Despite the advances in pharmacological therapies, only the half of depressed patients respond to currently available treatment. Thus, the need for further investigation and development of effective therapies, especially those designed for treatment-resistant depression, has been sorely needed. Although antidepressant effects of mesenchymal stem cells (MSCs) have been reported, the potential benefit of this cell therapy on treatment-resistant depression is unknown. Cell encapsulation may enhance the survival rate of grafted cells, but the therapeutic effects and mechanisms mediating encapsulation of MSCs remain unexplored. Here, we showed that encapsulation enhanced the antidepressant effects of MSCs by attenuating depressive-like behavior of Wistar Kyoto (WKY) rats, which are considered as a promising animal model of treatment-resistant depression. The implantation of encapsulated MSCs (eMSCs) into the lateral ventricle counteracted depressive-like behavior and enhanced the endogenous neurogenesis in the subventricular zone (SVZ) and the dentate gyrus (DG) of the hippocampus, whereas the implantation of MSCs without encapsulation or the implantation of eMSCs into the striatum did not show such ameliorative effects. eMSCs displayed robust and stable secretion of vascular endothelial growth factor (VEGF), brain-derived neurotrophic factor, fibroblast growth factor-2, and ciliary neurotrophic factor (CNTF), and the implantation of eMSCs into the lateral ventricle activated relevant pathways associated with these growth factors. Additionally, eMSCs upregulated intrinsic expression of VEGF and CNTF and their receptors. This study suggests that the implantation of eMSCs into the lateral ventricle exerted antidepressant effects likely acting via neurogenic pathways, supporting their utility for depression treatment.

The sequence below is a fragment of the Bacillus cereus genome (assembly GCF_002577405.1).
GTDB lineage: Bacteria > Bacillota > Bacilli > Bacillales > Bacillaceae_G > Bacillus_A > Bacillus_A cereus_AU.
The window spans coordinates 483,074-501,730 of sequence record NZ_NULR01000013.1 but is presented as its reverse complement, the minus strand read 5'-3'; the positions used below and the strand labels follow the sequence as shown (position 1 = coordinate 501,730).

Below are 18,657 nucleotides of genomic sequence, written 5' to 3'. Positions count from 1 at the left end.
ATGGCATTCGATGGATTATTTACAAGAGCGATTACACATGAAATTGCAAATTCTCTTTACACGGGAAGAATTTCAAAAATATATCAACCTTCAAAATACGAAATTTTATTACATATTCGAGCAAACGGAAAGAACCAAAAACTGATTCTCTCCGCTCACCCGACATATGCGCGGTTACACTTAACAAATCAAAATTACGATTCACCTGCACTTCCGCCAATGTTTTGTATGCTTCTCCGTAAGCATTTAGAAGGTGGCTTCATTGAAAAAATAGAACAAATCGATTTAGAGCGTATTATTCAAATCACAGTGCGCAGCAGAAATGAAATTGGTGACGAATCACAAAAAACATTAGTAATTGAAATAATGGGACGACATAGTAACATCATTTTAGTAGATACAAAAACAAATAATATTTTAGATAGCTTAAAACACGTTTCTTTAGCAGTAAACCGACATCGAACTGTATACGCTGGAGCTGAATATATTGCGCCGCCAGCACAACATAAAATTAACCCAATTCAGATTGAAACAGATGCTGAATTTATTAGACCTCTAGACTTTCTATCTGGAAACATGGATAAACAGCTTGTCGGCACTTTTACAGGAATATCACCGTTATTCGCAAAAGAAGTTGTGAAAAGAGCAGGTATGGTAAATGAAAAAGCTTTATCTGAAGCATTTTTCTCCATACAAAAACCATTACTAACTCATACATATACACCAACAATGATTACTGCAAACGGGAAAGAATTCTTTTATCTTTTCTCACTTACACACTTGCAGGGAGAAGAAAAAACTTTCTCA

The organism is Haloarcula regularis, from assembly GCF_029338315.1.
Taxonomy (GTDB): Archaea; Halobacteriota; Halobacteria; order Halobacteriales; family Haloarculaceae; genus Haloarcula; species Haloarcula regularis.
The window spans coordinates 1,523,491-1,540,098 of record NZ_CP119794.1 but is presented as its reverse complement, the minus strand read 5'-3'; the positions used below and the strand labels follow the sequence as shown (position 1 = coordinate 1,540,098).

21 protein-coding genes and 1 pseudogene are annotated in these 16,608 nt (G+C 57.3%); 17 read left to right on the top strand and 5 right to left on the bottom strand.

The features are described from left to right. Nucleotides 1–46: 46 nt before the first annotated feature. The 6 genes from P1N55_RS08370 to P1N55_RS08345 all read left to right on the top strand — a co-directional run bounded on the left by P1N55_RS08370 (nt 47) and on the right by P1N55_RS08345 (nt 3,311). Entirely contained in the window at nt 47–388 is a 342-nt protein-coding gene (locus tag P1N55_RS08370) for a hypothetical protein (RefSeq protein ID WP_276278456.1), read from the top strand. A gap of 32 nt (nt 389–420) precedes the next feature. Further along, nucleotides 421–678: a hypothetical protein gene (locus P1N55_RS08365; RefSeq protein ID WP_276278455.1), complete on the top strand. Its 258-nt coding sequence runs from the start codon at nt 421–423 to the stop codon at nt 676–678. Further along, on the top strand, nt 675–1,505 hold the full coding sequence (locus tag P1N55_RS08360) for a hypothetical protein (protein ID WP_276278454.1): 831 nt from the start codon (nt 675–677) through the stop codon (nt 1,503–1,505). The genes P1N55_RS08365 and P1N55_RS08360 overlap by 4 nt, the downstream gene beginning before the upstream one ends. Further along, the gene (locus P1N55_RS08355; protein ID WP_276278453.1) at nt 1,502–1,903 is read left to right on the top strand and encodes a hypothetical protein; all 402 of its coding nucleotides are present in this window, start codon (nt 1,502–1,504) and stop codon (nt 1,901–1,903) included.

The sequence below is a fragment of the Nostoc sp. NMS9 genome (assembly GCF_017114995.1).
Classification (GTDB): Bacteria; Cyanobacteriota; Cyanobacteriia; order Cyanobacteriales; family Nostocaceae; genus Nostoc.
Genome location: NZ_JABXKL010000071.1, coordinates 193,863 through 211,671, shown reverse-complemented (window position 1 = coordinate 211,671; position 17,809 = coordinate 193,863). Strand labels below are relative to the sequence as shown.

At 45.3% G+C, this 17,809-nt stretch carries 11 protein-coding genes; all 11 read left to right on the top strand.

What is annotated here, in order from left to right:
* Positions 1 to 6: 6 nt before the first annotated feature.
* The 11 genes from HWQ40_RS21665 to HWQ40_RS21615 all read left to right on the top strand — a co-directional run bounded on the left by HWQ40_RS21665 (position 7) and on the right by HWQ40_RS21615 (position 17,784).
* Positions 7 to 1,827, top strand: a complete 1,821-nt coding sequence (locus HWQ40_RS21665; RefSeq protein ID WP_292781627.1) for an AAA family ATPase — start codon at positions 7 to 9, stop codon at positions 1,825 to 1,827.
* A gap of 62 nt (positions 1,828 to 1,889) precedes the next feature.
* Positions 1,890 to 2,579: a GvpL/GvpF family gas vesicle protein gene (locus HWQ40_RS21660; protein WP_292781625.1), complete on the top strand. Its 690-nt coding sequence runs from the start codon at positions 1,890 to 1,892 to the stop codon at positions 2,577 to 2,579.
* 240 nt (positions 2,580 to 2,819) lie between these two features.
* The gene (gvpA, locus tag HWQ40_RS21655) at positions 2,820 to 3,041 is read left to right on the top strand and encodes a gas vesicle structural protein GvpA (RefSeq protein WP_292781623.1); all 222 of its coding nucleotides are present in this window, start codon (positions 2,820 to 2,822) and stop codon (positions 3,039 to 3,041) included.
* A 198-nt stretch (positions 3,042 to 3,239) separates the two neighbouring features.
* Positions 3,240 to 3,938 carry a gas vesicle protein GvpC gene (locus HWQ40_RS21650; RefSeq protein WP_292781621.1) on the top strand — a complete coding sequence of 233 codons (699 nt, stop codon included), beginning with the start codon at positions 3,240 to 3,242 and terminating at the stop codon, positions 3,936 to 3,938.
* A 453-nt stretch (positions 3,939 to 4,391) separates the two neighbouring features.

ASJC Scopus subject areas
- Molecular Biology
- Psychiatry and Mental health
- Cellular and Molecular Neuroscience